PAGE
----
Lifelong Learning Programme

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Success Stories

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How violence was born
Teacher, Headmaster
High Secondary School
School bullying
Violence gives birth to violence. This is how Mihai’s life story began.
A few years ago, I took over a new generation as headmaster. As usual, we introduced ourselves – the students talked about themselves, about their likes and dislikes, the reason they come to school, the way they commute from great distances. Then my eye caught glimpse of this small boy, Mihai, small for his age. It was his turn to introduce himself. He said, with budding tears in his eyes “I was not wanted by my parents, by anyone.” Silence fell over the classroom. I said he cannot know whether that was true or not. He began to cry and, from under that curtain of tears, he asked “Why, then, did they give me to a drunkard?” silence again. I let him tell his story and calm down on his own. I didn’t know enough about his situation to try and talk to him, to try and give him comfort words. At this stage in our relationship, it was best to just let him unburden himself onto us, me, his head teacher, and his new colleagues.
The bell rang and the class was over but the treacherous journey was only beginning. I was now going to sit back and do nothing when it is my responsibility as his teacher not only to teach but also help my students with whatever other problems they may have. Thus, I began researching his case.
I went to his house and met his guardian, a woman named Marioara. All seemed well when she received me, though if the fact that she took out o bottle of wine and cigarettes to give to her guest, and helped herself plentifully, was any reference, I was in for a long ride with Mihai’s case. The house was clean, well-ordered, but appearances can be very deceiving. Then she spoke. I understood, then, her attitude towards the child she was supposed to raise and love as her own. With meanness in her voice, she said she doesn’t know what to do with “the punk” (mind, she didn’t even use his name, not once). He is not her child, she never had or wanted children. She showed me the adoption papers and explained that Mihai’s parents are in jail for murder and, at the time, she was the closest relative and the only one who would take the orphan in. She regrets her decision since because Mihai has been nothing but a burden. I understood why Mihai said he was not wanted. I understood and it hurt, because I am a mother and cannot imagine how a parent cannot love a child, biological or not.
After only one week of school, his story circulated all over the school and Mihai became target for bullies, the target for various and hurtful name-calling. His response was simple – the fist.
After one month of school, he took to drinking and smoking, coming to class drunk, dirty, violent, smoking in the toilet, even in open hallways. I intervened, talking with him about his problems, giving him responsibilities to make him feel needed, stimulating his self-confidence.
His grades improved, his attendance too. Even so, one bad word from fellow students was enough to make him snap. One day, a bully in his class told him he is still a punk, a nobody, even if he has god grades and is class president. Mihai waited for the boy after school and fractured his ribs, broke his arm, in a fight that would get him expelled.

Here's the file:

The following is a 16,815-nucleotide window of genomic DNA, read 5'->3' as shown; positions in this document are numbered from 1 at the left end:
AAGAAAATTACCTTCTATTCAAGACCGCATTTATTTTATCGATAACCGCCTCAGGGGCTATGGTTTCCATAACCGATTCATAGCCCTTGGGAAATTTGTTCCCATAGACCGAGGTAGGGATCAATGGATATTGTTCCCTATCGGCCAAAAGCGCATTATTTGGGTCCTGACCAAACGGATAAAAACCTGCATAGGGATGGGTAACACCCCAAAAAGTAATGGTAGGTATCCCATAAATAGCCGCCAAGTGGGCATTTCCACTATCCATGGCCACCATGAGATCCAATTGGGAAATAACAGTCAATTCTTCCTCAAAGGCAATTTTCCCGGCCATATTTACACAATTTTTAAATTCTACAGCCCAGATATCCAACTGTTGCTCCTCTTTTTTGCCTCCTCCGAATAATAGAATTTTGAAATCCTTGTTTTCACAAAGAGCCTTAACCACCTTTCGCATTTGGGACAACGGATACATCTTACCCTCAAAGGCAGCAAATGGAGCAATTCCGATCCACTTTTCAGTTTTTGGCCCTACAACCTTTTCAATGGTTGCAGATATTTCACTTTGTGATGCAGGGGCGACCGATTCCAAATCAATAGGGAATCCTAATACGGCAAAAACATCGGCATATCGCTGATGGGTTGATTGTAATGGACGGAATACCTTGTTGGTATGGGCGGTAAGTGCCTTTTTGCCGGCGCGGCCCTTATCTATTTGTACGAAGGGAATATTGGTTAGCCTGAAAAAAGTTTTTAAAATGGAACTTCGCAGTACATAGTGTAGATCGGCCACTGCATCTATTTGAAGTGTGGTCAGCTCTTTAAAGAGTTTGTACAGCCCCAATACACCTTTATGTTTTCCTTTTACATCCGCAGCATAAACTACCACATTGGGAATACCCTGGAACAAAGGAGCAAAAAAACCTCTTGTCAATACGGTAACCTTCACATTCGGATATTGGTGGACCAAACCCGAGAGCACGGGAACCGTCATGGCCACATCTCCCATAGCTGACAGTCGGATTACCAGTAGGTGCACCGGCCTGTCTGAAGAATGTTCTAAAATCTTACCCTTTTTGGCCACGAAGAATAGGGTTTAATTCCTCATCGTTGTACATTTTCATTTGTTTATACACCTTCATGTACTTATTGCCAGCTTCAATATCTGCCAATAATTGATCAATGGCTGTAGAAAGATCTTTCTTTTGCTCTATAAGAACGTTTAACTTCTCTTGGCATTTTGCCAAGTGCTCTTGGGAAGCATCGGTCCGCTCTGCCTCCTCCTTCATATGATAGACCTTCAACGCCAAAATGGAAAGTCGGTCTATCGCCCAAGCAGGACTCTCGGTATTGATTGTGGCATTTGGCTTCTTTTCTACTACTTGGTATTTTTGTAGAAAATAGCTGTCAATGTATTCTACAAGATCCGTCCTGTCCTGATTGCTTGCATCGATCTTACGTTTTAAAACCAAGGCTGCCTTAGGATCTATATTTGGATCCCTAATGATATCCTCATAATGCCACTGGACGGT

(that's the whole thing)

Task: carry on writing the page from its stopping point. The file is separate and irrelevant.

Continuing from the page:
I did not abandon Mihai. During the summer holiday, I talked him into re-enlisting in 10th grade, and told him he must leave the path he has taken in life before it is too late for redemption. He agreed.
Today, even if I am not his head teacher anymore, I continue to help him. We keep talking and today he is 40 days away from graduating high school.
As teacher and headmaster, one is supposed to educate from all directions. A teacher transmits not only scientific knowledge but also knowledge about life. We become, without intent, parents to some of our students.
Ever since he was 4, Mihai witnessed a world of violence in his home. The father beat the mother in drunken rages; the mother beat him in turn. When he was 6, Mihai was placed in the care of a relative when his parents were sent to prison for murder. His life did not change for the better. His new guardian proved to be of the same stock as his parents – fond of alcohol, violent, both physical and psychological. It is no wonder he grew us a broken spirit, begging for help.
The authorities played an important role in his recovery in the fact that they decided to be lenient with his misdemeanors. Whenever he did something illegal, or on the brink of illegal, they would come to me to talk some sense into Mihai.
Nowadays, Mihai is a quiet boy with big dreams. He considers finding a workplace soon. The last time we spoke he said something that drove me to tears. He said if he will ever have the money, he will build a house for children like him, not wanted, abandoned in this wretched, cold world. He said that if I had not intervened, he would have probably ended up in prison of even be dead now. But he is fine now, because someone saw the pain in his eyes and heard his cry for help when no one else would.

20 December 2014

Final Partners’ meeting

The fourth partners’ meeting took place in Florence (IT) on 15 December 2014. The meeting had the objective to check the activities carried out since the third meeting of the project and share and assess the in progress results. A special focus has been dedicated to the presentation of the strategies to solve the case scenarios.